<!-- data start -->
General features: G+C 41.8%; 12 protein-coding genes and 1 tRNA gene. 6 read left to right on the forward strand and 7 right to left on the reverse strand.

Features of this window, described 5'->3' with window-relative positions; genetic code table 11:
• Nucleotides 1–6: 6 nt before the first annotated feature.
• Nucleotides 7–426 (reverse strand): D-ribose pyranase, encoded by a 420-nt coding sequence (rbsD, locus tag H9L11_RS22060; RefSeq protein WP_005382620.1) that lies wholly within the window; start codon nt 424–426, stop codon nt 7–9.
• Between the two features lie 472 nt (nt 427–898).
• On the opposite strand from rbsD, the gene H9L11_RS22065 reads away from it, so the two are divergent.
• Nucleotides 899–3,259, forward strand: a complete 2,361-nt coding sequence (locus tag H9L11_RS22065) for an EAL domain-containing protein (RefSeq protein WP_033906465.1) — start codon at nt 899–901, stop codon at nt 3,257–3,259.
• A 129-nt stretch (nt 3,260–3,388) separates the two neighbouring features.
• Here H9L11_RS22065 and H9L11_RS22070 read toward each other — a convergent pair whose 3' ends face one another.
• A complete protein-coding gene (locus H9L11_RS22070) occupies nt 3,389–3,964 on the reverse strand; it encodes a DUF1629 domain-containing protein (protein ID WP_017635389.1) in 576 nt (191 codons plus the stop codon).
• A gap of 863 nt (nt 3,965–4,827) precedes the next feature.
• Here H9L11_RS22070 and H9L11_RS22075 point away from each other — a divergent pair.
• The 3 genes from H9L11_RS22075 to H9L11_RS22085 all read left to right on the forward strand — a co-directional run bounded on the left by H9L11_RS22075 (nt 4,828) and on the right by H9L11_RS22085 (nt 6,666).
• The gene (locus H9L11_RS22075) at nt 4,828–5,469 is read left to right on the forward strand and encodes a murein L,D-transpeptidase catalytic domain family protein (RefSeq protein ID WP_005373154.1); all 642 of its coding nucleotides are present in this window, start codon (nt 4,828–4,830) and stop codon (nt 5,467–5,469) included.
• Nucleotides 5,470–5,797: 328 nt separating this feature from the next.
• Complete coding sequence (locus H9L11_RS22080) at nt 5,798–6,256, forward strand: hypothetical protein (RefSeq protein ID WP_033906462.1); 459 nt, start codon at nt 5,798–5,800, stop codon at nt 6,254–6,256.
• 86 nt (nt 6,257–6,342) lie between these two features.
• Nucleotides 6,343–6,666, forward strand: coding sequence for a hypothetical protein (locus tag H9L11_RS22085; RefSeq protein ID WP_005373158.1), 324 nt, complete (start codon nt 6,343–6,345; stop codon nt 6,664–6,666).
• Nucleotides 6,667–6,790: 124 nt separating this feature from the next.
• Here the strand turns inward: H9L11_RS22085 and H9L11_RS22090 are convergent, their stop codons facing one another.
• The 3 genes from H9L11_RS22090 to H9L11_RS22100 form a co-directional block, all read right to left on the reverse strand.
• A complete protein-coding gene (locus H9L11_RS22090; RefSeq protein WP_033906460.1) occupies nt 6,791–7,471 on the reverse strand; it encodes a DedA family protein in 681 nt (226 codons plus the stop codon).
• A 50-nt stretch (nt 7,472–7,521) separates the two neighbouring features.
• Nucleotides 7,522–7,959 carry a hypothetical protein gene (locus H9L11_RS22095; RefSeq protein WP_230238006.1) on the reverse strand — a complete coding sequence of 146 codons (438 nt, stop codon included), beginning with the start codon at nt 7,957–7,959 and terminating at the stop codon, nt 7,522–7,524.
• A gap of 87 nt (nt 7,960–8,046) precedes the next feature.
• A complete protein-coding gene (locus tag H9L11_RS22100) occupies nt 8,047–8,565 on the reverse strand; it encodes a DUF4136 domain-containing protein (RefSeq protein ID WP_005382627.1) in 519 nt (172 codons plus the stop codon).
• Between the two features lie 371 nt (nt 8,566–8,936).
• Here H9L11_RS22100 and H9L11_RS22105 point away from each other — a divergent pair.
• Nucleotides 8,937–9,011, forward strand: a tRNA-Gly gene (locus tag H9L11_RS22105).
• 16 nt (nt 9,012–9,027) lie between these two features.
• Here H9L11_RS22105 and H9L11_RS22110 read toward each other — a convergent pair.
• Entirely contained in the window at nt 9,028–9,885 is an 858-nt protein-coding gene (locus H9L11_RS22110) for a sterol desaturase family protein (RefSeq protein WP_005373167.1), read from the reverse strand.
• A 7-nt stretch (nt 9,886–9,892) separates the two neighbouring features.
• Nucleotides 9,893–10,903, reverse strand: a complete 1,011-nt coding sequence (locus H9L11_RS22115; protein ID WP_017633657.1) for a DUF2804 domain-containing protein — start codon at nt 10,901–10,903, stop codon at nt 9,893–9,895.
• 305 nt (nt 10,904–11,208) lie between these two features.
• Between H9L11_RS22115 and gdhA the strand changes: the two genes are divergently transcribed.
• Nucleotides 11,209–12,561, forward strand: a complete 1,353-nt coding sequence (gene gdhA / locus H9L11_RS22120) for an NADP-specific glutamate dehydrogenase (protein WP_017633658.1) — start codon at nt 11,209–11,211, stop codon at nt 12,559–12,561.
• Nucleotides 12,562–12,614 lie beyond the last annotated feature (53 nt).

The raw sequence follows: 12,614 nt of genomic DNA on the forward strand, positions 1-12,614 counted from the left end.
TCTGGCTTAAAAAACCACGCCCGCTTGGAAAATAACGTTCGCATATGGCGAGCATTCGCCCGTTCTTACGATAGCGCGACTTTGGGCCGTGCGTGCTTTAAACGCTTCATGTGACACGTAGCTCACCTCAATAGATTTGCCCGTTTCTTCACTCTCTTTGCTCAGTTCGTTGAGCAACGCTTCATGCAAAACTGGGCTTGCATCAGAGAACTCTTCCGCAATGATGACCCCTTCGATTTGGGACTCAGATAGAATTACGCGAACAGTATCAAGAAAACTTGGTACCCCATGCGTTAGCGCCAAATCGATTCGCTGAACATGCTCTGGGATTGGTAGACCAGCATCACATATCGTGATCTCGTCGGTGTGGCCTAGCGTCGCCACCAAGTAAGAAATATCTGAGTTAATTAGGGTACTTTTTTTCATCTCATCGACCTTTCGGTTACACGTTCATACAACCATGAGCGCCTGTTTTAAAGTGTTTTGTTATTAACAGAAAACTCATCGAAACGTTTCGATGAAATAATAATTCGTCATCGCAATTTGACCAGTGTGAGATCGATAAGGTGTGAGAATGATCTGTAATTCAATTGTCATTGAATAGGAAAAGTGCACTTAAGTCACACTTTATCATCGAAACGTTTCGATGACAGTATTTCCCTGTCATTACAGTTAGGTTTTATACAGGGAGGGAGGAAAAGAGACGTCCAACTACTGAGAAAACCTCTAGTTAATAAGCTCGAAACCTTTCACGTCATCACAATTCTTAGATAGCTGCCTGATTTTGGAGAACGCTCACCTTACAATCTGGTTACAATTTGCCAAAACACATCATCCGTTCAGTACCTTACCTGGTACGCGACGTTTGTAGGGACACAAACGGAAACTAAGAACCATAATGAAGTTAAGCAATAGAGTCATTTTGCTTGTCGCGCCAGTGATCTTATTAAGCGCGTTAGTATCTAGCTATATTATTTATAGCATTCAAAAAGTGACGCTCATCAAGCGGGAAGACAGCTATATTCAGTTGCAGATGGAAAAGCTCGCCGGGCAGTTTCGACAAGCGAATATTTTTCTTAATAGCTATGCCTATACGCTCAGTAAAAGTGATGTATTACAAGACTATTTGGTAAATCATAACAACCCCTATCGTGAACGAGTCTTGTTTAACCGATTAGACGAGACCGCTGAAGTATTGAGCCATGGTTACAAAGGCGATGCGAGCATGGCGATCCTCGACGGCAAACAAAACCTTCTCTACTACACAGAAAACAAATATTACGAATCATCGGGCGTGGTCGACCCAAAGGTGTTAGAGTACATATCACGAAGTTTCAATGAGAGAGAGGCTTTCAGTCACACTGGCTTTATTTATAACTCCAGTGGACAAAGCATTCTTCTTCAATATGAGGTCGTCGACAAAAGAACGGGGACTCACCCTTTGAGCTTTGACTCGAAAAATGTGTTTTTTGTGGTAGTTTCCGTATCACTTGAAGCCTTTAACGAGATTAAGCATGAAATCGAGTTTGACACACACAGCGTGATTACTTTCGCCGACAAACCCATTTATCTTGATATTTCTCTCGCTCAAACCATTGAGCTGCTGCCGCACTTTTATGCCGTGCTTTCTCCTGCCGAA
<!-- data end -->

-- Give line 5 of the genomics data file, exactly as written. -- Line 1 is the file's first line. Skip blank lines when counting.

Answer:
• Between the two features lie 472 nt (nt 427–898).